Why NFTs on Instagram and Facebook Can Be a Problem

Non-fungible tokens can be published on Instagram and Facebook, here are the risks associated with the event.

A decentralized future, halfway between a deus ex machina and a Ponzi scheme. The Metaverse, for now, is a pale utopia that sets out to find space and identity. Meta’s decision to put Nft on Facebook and Instagram goes in that direction, and that could be a problem.

In 2018, the Facebook-Cambridge Analytica data scandal. The personal data of 87 million accounts were used without permission for political propaganda purposes. Same year. Facebook allows Netflix and Spotify to read private messages in Messenger chats, Amazon to get usernames and contact details. In 2021, 533 million phone numbers and personal data were stolen and offered for sale on a hacker forum. This year, a report written by privacy engineers in Facebook’s Ad and business product group criticized the social network’s inability to take into account most of users’ personal information. Our data, on Facebook, now Meta, is not safe.

What is our risk by loading NFTs?

Under these conditions, the uploading of non-fungible tokens (certificates on the blockchain that prove the authenticity of works or digital assets) on Meta platforms may not be safe. To do this, in fact, you need to share your digital wallet, an electronic payment tool that stores virtual versions of debit and credit cards. According to the logic of the transparent and traceable blockchain, most of the NFTs, by associating the wallet with their account, everyone can see what it contains. In short, Meta, in addition to the historical data it already has, gets more information from wallets uploaded by users who want to post, sell or buy NFT.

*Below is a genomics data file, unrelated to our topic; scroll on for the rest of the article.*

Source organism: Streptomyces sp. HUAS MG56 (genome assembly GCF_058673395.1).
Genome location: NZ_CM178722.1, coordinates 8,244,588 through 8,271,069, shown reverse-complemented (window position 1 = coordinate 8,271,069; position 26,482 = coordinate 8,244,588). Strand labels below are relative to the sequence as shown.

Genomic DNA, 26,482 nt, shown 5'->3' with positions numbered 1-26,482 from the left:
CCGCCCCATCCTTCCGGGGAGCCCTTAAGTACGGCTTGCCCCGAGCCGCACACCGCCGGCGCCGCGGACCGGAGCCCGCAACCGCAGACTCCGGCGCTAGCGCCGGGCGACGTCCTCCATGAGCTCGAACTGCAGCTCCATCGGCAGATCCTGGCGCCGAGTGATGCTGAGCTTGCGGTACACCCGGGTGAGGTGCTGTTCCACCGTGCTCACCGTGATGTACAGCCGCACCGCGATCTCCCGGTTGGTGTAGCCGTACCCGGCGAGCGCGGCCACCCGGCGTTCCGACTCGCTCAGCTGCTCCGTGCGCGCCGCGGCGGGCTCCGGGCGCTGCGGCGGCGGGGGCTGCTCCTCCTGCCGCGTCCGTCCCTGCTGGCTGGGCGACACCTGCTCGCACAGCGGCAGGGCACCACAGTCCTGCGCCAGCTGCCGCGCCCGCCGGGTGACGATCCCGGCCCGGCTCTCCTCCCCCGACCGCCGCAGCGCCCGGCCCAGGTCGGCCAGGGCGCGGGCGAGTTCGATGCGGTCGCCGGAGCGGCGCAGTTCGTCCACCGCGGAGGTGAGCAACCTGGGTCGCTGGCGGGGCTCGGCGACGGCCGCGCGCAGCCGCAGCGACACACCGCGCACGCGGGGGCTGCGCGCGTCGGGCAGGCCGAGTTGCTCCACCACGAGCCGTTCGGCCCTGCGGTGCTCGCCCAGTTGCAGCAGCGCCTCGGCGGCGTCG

There are also other problems

Personal data on a blockchain can be stored forever. They last forever. In addition, the information can only be changed if it relates to all blocks and the data entered is public and can be consulted by all participants. However, it is not certain that a user indicates that such data can be accessed. In accordance with the GDPR (General Data Protection Regulation) of the European Union, the user has the right to delete personal data when no longer needed, to request the correction of incorrect information and to limit the processing or use of personal data. Every point is inconsistent with the NFT’s DNA. Not only. By extending Web3 mechanisms to the general public, there is also the risk of unconscious error. Poorly protected passwords, risky purchases, the level of expertise of those managing NFTs can represent a new problem. Scams in the cryptocurrency world will definitely benefit from this. Last year, NFTs worth more than $100 million were stolen. The keys to a world worth billions of dollars have been handed over to non-experts.

The cooperation of NFTs with major technology platforms is not surprising. Web 2 follows the scent of money, and Meta is clear, he wants to make NFTs a mass phenomenon, snatch them from the peripheral recesses of the internet, bring them to mainstream platforms. On the other hand, they were born to belong to the metaverse. Inoperative virtual worlds, where our avatars interact, and where the economy occupies its new place in the digital ether. This is finally a way to shop in the Metaverse. And everything has no value unless it can be bought. In short, they serve to make the utopia of a virtual world less pale. But at what cost.

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